When is a military aircraft not a military aircraft, and what does that mean for the rules of war? Would you emotionally unload to an AI dog about difficult personal experiences?
These questions should interest security sector governance and reform (SSG/R) professionals.
SSG/R professionals are driven by improving the quality of security provision around the world, by making it more effective and more accountable – and generally speaking, more people-centric. In other words, we are interested both in security and safety, and its governance. And AI is relevant because, while it has the capacity to transform society as a whole, we have no idea yet how it will change our security and political landscape in particular.
The therapeutic robodog, Therabot, presents intriguing opportunities for filling gaps in the provision of security and safety services. According to its creators at Mississippi State University, Therabot can help sufferers of PTSD by providing a friendly and non-judgemental interlocutor. Such capability has a clear use for sensitive police investigations.
Spot, another AI quadruped, has been deployed by police in the US for such tasks as assessing a child kidnapping situation without endangering officers. In European fire-fighting situations, Fotokite’s tethered drone and Shark Robotic’s firefighting unit both offer civil defence officers extra capability and greater safety.
So much for potential enhancements in service provision, but what about governance and accountability? Responding to the dizzying speed of AI deployment in public life, prominent intellectuals and AI developers are issuing frightening warnings about the risk to humanity. This is clearly a concern for people-centred security since security actors are likely to be equipped with new tools while regulation struggles to catch up.
In conflict situations, partially or fully automated weapons systems are also generating demanding governance questions, including how to determine responsibility for when they are hacked. Speaking in Geneva in July Dr William Boothby raised the conundrum of whether a military aircraft retains the status of military aircraft if it is partly or fully autonomously piloted by AI. If it loses its military status because it is not fully under the command of a military entity, then it may also lose its right to take part in military operations under international law.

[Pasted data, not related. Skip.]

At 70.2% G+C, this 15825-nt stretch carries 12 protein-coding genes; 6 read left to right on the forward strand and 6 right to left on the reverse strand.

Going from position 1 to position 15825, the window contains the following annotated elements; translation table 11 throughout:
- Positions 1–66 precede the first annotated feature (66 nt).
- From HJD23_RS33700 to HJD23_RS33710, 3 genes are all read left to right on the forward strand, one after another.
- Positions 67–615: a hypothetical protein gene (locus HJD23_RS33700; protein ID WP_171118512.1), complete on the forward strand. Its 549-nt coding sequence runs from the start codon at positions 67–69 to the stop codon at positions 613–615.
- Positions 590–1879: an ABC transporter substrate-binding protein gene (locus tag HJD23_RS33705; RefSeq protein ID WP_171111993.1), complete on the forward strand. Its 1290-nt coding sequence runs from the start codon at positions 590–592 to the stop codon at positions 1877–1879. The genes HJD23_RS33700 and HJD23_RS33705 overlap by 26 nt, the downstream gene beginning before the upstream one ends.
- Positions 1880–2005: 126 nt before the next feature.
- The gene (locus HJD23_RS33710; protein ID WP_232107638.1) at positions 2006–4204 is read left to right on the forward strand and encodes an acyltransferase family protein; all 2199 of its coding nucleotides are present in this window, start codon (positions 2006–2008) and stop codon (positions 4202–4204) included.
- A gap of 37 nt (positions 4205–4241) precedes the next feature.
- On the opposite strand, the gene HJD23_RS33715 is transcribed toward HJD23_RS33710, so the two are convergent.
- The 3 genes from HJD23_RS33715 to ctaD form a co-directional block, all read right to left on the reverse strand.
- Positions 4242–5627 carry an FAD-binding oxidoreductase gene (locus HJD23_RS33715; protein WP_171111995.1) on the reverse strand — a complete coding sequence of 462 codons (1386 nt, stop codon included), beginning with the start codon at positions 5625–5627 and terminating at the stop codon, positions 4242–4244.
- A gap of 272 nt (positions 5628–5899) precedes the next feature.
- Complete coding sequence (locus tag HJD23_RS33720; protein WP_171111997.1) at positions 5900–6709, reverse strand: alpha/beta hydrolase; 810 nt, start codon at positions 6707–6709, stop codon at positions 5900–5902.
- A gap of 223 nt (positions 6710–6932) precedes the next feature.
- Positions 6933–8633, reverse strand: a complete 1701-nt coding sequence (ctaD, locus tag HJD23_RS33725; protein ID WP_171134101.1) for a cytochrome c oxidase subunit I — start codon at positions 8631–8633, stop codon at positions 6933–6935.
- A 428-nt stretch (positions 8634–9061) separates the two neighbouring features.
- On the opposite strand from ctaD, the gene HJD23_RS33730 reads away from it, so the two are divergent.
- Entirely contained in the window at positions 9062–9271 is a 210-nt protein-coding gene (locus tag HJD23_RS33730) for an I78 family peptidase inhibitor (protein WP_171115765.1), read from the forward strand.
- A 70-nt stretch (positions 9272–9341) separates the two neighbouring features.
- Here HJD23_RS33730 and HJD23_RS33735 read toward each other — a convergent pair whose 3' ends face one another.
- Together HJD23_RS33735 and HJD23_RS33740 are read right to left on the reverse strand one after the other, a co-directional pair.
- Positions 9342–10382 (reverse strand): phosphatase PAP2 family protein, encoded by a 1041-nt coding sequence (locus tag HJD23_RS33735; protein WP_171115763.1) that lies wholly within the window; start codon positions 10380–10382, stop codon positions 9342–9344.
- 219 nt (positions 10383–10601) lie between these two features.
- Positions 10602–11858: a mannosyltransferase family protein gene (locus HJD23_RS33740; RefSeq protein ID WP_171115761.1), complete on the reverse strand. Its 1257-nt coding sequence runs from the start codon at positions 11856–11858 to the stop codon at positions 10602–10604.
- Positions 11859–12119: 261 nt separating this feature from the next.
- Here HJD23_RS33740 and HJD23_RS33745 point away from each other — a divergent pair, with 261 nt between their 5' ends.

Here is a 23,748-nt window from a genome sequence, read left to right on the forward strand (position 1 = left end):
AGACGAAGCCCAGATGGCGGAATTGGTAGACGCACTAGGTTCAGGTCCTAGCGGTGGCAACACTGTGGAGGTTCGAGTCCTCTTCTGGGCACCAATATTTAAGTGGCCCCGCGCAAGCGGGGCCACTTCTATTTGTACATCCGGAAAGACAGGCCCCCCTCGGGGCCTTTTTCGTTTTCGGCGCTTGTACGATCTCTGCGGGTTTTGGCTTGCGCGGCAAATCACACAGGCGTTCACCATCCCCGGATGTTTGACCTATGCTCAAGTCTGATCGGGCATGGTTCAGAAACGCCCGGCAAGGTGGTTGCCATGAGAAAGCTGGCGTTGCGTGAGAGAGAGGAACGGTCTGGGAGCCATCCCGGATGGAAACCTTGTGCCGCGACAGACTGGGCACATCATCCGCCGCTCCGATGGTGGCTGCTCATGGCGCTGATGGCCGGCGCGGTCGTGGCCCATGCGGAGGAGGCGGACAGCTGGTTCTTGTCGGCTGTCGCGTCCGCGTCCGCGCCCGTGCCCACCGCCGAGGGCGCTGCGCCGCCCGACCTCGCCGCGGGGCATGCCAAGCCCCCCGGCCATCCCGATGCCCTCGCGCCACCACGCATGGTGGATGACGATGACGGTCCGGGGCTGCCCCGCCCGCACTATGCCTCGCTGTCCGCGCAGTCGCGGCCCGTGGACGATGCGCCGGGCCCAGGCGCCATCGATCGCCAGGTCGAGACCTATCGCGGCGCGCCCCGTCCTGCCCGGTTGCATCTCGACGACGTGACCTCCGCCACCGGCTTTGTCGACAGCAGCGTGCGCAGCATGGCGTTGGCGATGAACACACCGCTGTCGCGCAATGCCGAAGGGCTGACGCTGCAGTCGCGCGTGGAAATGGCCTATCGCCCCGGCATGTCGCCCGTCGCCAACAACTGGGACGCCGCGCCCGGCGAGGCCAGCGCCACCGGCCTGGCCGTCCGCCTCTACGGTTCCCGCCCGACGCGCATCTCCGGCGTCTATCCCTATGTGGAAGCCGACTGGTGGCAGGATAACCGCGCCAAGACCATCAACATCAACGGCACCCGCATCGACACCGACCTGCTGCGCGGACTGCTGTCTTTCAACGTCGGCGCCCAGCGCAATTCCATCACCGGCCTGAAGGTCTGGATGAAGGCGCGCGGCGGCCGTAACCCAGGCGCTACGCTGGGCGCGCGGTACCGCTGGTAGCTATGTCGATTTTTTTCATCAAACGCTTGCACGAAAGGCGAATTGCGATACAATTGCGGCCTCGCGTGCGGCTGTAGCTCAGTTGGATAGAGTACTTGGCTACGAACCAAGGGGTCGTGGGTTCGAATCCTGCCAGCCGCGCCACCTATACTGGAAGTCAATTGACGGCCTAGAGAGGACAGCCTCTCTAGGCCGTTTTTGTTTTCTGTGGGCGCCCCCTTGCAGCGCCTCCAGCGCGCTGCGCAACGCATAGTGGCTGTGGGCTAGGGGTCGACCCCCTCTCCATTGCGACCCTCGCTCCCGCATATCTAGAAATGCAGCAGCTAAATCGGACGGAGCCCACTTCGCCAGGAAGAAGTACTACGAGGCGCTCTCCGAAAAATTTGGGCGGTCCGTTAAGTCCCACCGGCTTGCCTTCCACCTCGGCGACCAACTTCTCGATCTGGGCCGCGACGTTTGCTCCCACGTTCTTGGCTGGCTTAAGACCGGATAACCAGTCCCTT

These types of challenges to accountability are clearly within the purview of SSG/R, and they are only a tiny sample of what is coming. But, as yet, SSG/R institutions have been rather tentative in its engagement.
SO WHAT SHOULD WE DO?
An important first step is to engage in the public conversation about the relationship between security and AI, and to inject SSG/R expertise into emerging regulatory frameworks. Doing so, we can weave the thread of accountability and people-centred security into their development. SSG/R practitioners already have decades of experience building accountability through oversight mechanisms, capacity building and other tools. These can also be applied in the case of AI technology.
Second, we need to skill up, and collaborate. SSG/R practitioners tend to have strong qualitative and people skills; now they need learn about AI and be willing to collaborate with technologists. This will put us in a better position for the third step, which is exploring ways to apply AI as an accountability tool in the security sector. Towards this goal, we can investigate good examples in adjacent fields: impressive projects are underway in public procurement and human rights – where for instance the Office of the United Nations High Commissioner for Human Rights is deploying AI to track attacks on human rights defenders.
All of this suggests a wealth of applications for SSG/R and we must put ourselves into the forefront of the conversation to help influence and guide its development. The dogs of AI are barking; it is time to pay heed.